Is It Only About Internet Access? An Empirical Test of a Multi-dimensional Digital Divide

  • J. Ramon Gil-Garcia
  • Natalie C. Helbig
  • Enrico Ferro
Part of the Lecture Notes in Computer Science book series (LNCS, volume 4084)


Scholars from different disciplines have recently studied a phenomenon called “the digital divide”. Since many of the new government information technology initiatives are based on Internet technologies and require the use of the Internet by citizens, understanding the digital divide (and consequently, the potential demand) is important for e-government scholars. For some researchers, the divide is not a problem and Internet access is the only relevant determinant of Internet use (access divide). For other researchers, the divide is rooted in more fundamental social differences and opportunities (multi-dimensional divide). Using data from the Piedmont region in Italy, this paper tests these two competing views of the digital divide. Overall, the models based on a multi-dimensional view have greater explanatory power and provide evidence about the relevance of multiple factors affecting both Internet access and Internet use. For instance, females use the Internet for a smaller number of activities than males. Individuals with more formal education and who can speak English use the Internet more. Finally, individuals with more experience using a PC and the Internet itself also use the Internet to perform a broader range of activities.


Personal Computer Internet Access Digital Divide Potential Demand Piedmont Region 


Unable to display preview. Download preview PDF.

Unable to display preview. Download preview PDF.


  1. 1.
    Adriani, F., Becchetti, L.: Does the Digital Divide Matter? The role of ICT in cross-country level and growth estimates: CEIS Tor Vergata (2003)Google Scholar
  2. 2.
    Benjamin, M.: Re-examining the Digital Divide: Internet and Telecom Consortium. MIT Press, Cambridge (2001)Google Scholar
  3. 3.
    Bimber, B.: Measuring the Gender Gap on the Internet. Social Science Quarterly 81(3) (2000)Google Scholar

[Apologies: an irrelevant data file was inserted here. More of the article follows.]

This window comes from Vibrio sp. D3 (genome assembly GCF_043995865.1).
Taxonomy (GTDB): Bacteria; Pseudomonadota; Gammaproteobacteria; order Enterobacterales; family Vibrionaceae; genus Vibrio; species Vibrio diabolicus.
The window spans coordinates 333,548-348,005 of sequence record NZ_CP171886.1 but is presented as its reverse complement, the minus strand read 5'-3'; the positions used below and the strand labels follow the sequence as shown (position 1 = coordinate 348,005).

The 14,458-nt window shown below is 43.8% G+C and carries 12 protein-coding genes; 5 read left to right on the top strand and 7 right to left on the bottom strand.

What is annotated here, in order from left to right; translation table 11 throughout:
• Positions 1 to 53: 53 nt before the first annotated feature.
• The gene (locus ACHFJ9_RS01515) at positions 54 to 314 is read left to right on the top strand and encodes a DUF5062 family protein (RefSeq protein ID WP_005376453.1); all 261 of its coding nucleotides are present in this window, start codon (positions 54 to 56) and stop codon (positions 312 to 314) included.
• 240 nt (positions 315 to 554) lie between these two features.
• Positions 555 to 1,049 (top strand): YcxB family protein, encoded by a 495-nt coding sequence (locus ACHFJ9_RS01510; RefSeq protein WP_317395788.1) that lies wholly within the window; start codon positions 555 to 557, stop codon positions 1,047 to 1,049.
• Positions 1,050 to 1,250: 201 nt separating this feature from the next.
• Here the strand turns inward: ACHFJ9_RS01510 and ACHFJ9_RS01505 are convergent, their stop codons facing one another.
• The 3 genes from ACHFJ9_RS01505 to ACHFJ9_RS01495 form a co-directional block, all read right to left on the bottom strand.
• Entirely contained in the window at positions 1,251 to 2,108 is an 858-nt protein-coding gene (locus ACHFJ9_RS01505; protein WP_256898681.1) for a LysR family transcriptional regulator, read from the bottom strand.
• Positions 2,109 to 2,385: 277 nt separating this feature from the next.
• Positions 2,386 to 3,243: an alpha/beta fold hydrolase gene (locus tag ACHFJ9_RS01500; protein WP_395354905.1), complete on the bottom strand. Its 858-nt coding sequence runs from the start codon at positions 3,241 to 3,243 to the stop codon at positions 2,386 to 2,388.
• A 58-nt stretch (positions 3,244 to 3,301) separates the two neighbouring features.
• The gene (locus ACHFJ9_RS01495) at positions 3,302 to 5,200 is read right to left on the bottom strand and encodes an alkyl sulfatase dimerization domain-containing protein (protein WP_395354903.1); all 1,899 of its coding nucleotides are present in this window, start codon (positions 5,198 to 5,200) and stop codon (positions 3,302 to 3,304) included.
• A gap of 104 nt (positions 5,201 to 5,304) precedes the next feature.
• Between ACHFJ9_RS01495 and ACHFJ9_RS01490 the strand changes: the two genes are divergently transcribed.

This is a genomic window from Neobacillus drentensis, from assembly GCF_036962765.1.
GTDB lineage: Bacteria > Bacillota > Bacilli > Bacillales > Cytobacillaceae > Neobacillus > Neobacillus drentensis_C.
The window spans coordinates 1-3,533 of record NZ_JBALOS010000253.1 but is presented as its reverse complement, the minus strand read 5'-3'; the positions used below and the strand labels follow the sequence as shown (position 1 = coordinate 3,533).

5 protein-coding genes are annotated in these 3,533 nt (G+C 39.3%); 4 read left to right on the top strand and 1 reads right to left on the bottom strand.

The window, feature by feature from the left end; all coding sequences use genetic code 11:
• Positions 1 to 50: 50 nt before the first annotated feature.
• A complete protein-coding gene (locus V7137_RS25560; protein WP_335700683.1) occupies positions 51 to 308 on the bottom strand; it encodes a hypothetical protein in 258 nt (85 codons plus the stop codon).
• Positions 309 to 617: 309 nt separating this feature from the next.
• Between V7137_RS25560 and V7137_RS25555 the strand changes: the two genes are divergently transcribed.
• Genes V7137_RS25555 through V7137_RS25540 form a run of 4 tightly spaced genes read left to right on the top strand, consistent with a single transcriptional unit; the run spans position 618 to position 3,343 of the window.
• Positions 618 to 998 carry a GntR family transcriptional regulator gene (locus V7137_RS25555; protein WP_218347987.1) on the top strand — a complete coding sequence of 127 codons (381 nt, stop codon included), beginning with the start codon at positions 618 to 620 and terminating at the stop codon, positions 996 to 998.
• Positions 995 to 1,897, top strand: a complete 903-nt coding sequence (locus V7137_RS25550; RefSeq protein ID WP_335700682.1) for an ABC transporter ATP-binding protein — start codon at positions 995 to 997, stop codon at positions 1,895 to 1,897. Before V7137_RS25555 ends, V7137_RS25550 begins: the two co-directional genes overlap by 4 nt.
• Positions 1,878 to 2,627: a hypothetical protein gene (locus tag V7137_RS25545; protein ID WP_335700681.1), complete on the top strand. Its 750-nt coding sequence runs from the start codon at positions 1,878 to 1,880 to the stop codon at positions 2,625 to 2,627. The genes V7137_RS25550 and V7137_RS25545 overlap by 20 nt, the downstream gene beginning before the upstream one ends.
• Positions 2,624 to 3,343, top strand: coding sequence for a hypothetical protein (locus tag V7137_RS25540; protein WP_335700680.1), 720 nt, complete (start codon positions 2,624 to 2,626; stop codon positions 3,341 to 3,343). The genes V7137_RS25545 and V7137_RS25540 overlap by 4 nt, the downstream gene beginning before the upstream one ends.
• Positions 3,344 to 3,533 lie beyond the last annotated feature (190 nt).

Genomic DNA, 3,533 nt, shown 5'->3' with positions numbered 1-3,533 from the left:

4. 4.
    Castells, M.: The Internet Galaxy. Reflections on the Internet, Business, and Society. Oxford University Press, New York (2001)Google Scholar
  5. 5.
    Chin, M.D., Fairlie, R.W.: The determinants of the Global Digital Divide: A Cross-Country Analysis of Computer and Internet Penetration: Economic Growth Center Yale University (2004)Google Scholar
  6. 6.
    Cole, J.I., et al.: The Digital Future Report: USC Center for the Digital Future (2004)Google Scholar
  7. 7.
    Compaine, B.M. (ed.): The Digital Divide: Facing a Crisis or Creating a Myth? MIT Press, Cambridge (2001)Google Scholar
  8. 8.
    DiMaggio, P., Hargittai, E.: From the Digital Divide to Digital Inequality: Studying Internet Use As Penetration Increases: Support from the Center for the Arts and Cultural Policy Studies, Woodrow Wilson School. Princeton University, Princeton (2001)Google Scholar
  9. 9.
    Ferro, E., Cantamessa, M., Paolucci, E.: Urban vs. Regional Divide: Comparing and Classifying Digital Divide. In: Böhlen, M.H., Gamper, J., Polasek, W., Wimmer, M.A. (eds.) TCGOV 2005. LNCS (LNAI), vol. 3416, pp. 81–90. Springer, Heidelberg (2005)CrossRefGoogle Scholar
  10. 10.
    Hargittai, E.: Second-Level Digital Divide: Differences in People’s Online Skills. First Monday 7(4) (2002)Google Scholar
  11. 11.
    Helbig, N., Gil-Garcia, J.R., Ferro, E.: Understanding the Complexity of Electronic Government: Implications from the Digital Divide Literature. Paper presented at the Americas Conference of Information Systems 2005, organized by the Association for Information Systems, Omaha, NE, USA, August 11-14 (2005)Google Scholar
  12. 12.
    Hoffman, D.L., Novak, T.P., Schlosser, A.: The Evolution of the Digital Divide: How Gaps in Internet Access Impact Electronic Commerce. Journal of Computer-Mediated Communication 5(3) (2000)Google Scholar
  13. 13.
    Hollifield, A.C., Donnermeyer, J.F.: Creating demand: influencing information technology diffusion in rural communities. Government Information Quarterly 20, 135–150 (2003)CrossRefGoogle Scholar
  14. 14.
    Kennedy, T., Wellman, B., Klement, K.: Gendering the Digital Divide. IT & Society 1(5), 72–96 (2003)Google Scholar
  15. 15.
    Mossberger, K., Tolbert, C.J., Stansbury, M.: Virtual Inequality: Beyond the Digital Divide. Georgetown University Press, Washington (2003)Google Scholar
  16. 16.
    Norris, P.: Digital divide: civic engagement, information poverty, and the Internet worldwide. Cambridge University Press, New York (2001)Google Scholar
  17. 17.
    Robinson, J.P., DiMaggio, P., Hargittai, E.: New Social Survey Perspectives on the Digital Divide. IT & Society 1(5), 1–22 (2003)Google Scholar
  18. 18.
    Selwyn, N.: Defining the Digital Divide: Developing a Theoretical Understanding of Inequalities in the Information Age. Cardiff University School of Social Sciences Occasional Paper 49, 330–967 (2002)Google Scholar
  19. 19.
    Servon, L.J.: Bridging the Digital Divide: technology, community, and public policy. Blackwell Publishers Ltd, Oxford (2002)CrossRefGoogle Scholar
  20. 20.
    Warschauer, M.: Technology and Social Inclusion: Rethinking the Digital Divide. MIT Press, Cambridge (2003)Google Scholar

Copyright information

© Springer-Verlag Berlin Heidelberg 2006

Authors and Affiliations

  • J. Ramon Gil-Garcia
    • 1
  • Natalie C. Helbig
    • 2
  • Enrico Ferro
    • 3
  1. 1.Center for Technology in GovernmentUniversity at Albany, SUNYAlbanyUSA
  2. 2.Rockefeller College of Public Affairs and PolicyUniversity at Albany, SUNYAlbanyUSA
  3. 3.Instituto Superiore Mario Boella (ISMB)TorinoItaly

Personalised recommendations